Nkoya and Mbwela are two closely related languages. Mbwela is often referred to as a dialect of Nkoya, though here we have grouped them together as equals. They also have only a tiny number of speakers – around 80,000 people – who are found around the Mankoya area, in Zambia's western and southern provinces.


There are thought to be over 330,000 people speaking Nsenga as their first language, of whom the vast majority live in Zambia. These are clustered around the area of Petauke – near to the borders with Zimbabwe and Mozambique, across which the language is also spoken.


Nyanja is the Bantu language most often encountered by visitors in Zambia. It is widely used in much of the country, including the key cities of Lusaka and Livingstone. Nyanja is sometimes described as not being a language per se, but rather a common skill enabling people of varying tribes living in eastern, central and southern parts of Zambia and Malawi to communicate without following the strict grammar of specific local languages. In other words, like Swahili and other 'universal' languages, Nyanja is something of a lingua franca for Zambia.

Nyanja is certainly the official language of the police, and is widely used for administrative and educational purposes. About a million Zambians use Nyanja as their first language – mostly in the eastern and central areas of the country – and there may be double that number using the language in Malawi. Then there are around 330,000 Nyanja-speakers in Zimbabwe, and perhaps 500,000 in Mozambique. A total of approaching four million people in the subcontinent speak Nyanja as a first language.


Also known as Nyiha, or more precisely as Chi-Nyika, Nyika is spoken most widely in Tanzania, and also in Malawi. In Zambia it is used around the Isoka and Chama areas, across to the Malawi border. (It is closely related to the language known as Ichi-Lambya in Tanzania and Malawi.)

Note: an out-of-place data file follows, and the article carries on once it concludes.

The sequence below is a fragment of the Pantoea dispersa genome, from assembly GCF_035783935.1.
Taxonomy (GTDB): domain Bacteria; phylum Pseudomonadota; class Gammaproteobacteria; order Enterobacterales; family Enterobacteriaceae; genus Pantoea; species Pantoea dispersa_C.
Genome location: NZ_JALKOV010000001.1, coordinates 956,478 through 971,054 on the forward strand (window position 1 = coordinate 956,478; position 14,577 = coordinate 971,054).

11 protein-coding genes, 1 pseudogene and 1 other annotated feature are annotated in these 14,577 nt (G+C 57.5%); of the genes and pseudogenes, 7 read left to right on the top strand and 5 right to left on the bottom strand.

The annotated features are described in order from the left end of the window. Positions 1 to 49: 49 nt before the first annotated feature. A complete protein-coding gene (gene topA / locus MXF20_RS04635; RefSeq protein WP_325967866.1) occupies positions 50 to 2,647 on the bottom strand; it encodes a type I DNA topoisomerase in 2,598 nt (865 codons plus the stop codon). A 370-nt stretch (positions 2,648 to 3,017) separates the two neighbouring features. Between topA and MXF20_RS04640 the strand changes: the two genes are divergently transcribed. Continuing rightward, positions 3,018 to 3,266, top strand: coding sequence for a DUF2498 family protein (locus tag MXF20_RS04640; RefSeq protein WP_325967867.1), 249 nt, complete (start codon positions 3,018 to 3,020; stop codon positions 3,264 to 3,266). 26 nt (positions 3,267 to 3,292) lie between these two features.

Tonga is the language of a small minority of Zimbabweans, many of whom were displaced south by the creation of Lake Kariba. However, in Zambia it is the first language of around one million people, about 11% of the country's population, and is widely used in the media. Tonga is distributed throughout the south of the country, with its highest concentration in the middle Zambezi valley.


Zambia has about 430,000 people who speak Tumbuka as a first language, mostly living on the eastern side of the country. Outside Zambia many Tumbuka-speakers live in Malawi and Tanzania, bringing the total number to about two million.

Other ethnic groups

White Zambians
There are a small number of white Zambians, very different from the expat community (see below) who are often white but simply working in the country on a temporary basis. Many white Zambians will trace their families back to colonial immigrants who came over during British rule, but most will regard themselves as Zambian rather than, say, British. This is generally an affluent group of people, and many of the country's businesses and especially the safari companies, are owned and run by white Zambians.

Asian Zambians
Like the white Zambians, many people of Asian origin came here during the colonial period. When the British ruled African colonies like Zambia as well as India, there was movement of labour from Asia to Africa. Now, like the white Zambians, this is generally an affluent group. On the whole, Zambians of Asian descent retain a very strong sense of Asian identity and culture, and many are traders or own small shops.

Distinct from Zambians, there is a large 'expat' community in Zambia. These foreigners usually come to Zambia for two or three years, to work on short-term contracts, often for either multi-national companies or aid agencies. Most are highly skilled individuals who come to share their knowledge with Zambian colleagues – often teaching skills that are in short supply in Zambia.

In the 1990s there was a migration of trained Zambian teachers and lecturers to neighbouring countries, where they are paid better, but this has now stabilised.